IV. Let us not be weary in well-doing. Activity is the law of Christian life. The new birth inspires high motive, and nurtures the spirit of self-denial and suffering. Church idlers are a spectacle to the profane. Shall Christians be “created unto good works,” and not perform them? Shall the grace of the Spirit plead in vain? Shall the example of Christ and the blood of his cross be without efficacy to those who profess to follow the one and to be washed in the other? Brethren, “be not weary in well-doing; for in due time ye shall reap, if ye faint not.”

V.Charity is the bond of perfection.” Love binds all the graces together; and all the graces are formed out of love. The same Divine likeness is impressed upon them all. Charity covereth a multitude of sins. Charity suffereth long, and is kind. If our fellow creatures transgress, can they not be forgiven? Does not God, for Christ’s sake, pardon the penitent? And shall man be forever hard-hearted and unrelenting against his fellow-sinners? May the Lord clothe us, dear brethren, with every grace, and girdle our garments with love! Charity is compatible with Truth and Justice. “Put on charity, which is the bond of perfectness.”

VI. A man’s work survives his life. A useful and active Christian leaves imperishable memorials. Good done in the name of the Lord Jesus Christ, can never be buried. It survives with a multiplication of its power. It sends down accumulated influences to distant generations. It lives forever. Sermons preached, institutions established, catechisms taught, aid given to the poor—all virtue, of whatever kind, lives in perpetuity. And so, alas! does evil, unless counteracted and circumvented by Providence and grace.

VII. Let us learn, as Churches, to sympathize with each other more. If we all love Christ, what interests have we apart? Why need we misrepresent each other’s doctrines, depreciate each other’s worthies, and call in question each other’s piety. If there be separate folds, is there not also a large field in common where all the good Shepherd’s sheep may feed on the green pastures and drink the pure waters? I have had my share of controversy, but have never relished it, and dislike it with increasing aversion. We need not, we must not surrender our principles; but what is called principle is often nothing more than denominational interest. Brethren, our hearts beat together today. We mourn in sympathy. Can we not in sympathy live together and work together?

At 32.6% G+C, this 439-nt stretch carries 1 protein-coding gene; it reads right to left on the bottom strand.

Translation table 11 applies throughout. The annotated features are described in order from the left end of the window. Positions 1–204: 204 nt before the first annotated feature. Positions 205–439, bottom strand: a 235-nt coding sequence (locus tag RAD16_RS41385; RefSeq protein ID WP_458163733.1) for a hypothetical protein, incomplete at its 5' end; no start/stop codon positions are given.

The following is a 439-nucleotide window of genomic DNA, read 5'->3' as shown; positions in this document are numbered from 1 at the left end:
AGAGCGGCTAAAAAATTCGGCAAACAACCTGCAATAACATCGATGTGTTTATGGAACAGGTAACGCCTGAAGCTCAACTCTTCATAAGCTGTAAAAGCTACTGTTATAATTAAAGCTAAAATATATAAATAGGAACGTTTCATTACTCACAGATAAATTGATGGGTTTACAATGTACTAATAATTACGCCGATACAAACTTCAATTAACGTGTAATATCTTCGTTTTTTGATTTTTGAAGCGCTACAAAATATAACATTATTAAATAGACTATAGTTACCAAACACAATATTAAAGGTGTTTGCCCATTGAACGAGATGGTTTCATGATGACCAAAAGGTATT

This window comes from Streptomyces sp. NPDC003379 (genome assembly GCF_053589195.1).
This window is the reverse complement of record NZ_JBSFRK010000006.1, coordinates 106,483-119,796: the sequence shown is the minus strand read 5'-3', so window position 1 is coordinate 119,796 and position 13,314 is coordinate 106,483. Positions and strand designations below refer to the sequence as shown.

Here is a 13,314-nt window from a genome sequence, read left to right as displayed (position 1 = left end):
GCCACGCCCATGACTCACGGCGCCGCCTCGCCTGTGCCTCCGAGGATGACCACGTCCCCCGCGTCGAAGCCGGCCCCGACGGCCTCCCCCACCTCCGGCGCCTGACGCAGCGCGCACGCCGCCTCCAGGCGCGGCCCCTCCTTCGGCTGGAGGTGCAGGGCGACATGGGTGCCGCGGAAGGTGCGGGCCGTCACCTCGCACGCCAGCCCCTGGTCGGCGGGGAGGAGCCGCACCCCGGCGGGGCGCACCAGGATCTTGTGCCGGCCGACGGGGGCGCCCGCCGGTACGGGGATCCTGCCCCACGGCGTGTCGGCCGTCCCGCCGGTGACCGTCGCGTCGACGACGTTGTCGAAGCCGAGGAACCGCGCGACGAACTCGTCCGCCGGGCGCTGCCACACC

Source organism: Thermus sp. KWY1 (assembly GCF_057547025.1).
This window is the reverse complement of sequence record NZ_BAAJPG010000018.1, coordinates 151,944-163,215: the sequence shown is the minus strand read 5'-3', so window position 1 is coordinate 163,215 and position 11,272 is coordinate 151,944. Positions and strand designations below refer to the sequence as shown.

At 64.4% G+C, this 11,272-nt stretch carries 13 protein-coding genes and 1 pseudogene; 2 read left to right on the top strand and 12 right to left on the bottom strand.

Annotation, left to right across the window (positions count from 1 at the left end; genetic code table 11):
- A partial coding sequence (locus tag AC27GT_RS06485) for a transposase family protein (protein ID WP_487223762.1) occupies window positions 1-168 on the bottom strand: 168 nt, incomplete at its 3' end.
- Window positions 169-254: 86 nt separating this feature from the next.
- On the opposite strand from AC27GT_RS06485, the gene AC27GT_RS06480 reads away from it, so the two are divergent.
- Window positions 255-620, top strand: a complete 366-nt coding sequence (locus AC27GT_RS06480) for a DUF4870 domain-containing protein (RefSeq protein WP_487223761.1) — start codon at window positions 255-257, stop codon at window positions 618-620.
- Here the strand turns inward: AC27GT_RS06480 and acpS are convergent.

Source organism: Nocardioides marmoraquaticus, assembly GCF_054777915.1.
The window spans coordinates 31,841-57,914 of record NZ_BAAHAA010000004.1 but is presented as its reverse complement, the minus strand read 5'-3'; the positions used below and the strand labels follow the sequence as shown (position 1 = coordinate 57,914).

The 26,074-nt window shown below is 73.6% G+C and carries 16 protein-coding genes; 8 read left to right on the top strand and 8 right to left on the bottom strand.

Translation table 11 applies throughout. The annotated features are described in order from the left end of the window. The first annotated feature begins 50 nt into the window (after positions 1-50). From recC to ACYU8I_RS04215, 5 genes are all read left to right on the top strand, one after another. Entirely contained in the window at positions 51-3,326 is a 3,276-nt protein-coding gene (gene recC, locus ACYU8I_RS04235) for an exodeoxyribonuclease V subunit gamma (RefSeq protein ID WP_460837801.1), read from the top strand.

VIII. The passport to Heaven consists, not in merit or station, but in simple faith. The Gospel condition of eternal life is the same to men of all nations and generations. The Bishop enters heaven in the same way with the sexton. The saints become one in Jesus Christ, in the same true and living way, opened alike to every creature. In dying, the Christian goes back to the first principles of his religion. As he began with Christ, so he ends with Christ. The conquest of death is won through faith. No forms and ceremonies; or liturgical repetitions; or imposition of hands; or baptismal, or immersional regeneration; or Church connection; or office-bearing, be it that of Pope, Bishop, Priest, Deacon, or Minister, Elder, Superintendent, or Class-leader—ever have, or ever will, or ever can, save a single soul. Bishop Doane, in his dying hour, had a clear conviction that Christ was the only hope for a sinner, lost by nature. This doctrine was fundamental in his theology; and no one taught it more beautifully than in that immortal hymn of his own composition:

“Thou are the Way; to thee alone,
From sin and death we flee;
And he who would the Father seek,
Must seek him, Lord, by thee.

“Thou are the Truth; thy word along
True wisdom can impart;
Thou only canst inform the mind,
And purify the heart.

“Thou art the Life; the rending tomb
Proclaims thy conquering arm,
And those who put their trust in thee,
Nor death nor hell shall harm.

“Thou art the Way, the Truth, the Life;
Grant us that way to know;
That truth to keep, that life to win,
Whose joys eternal flow.”

May Heaven grant to us all, brethren, the right to live and die in the truth of the Apostolic Church, and to find our title to Heaven in the apostolic words: “Believe on the Lord Jesus Christ, and thou shall be saved.”

[excerpted from A Funeral Sermon on the Occasion of the Death of Bishop Doane. Preached in the Presbyterian Church, Burlington, N. J. , on May 1st, 1859, by Cortlandt Van Rensselaer. Published by J. M. Wilson, Philadelphia, 1859.]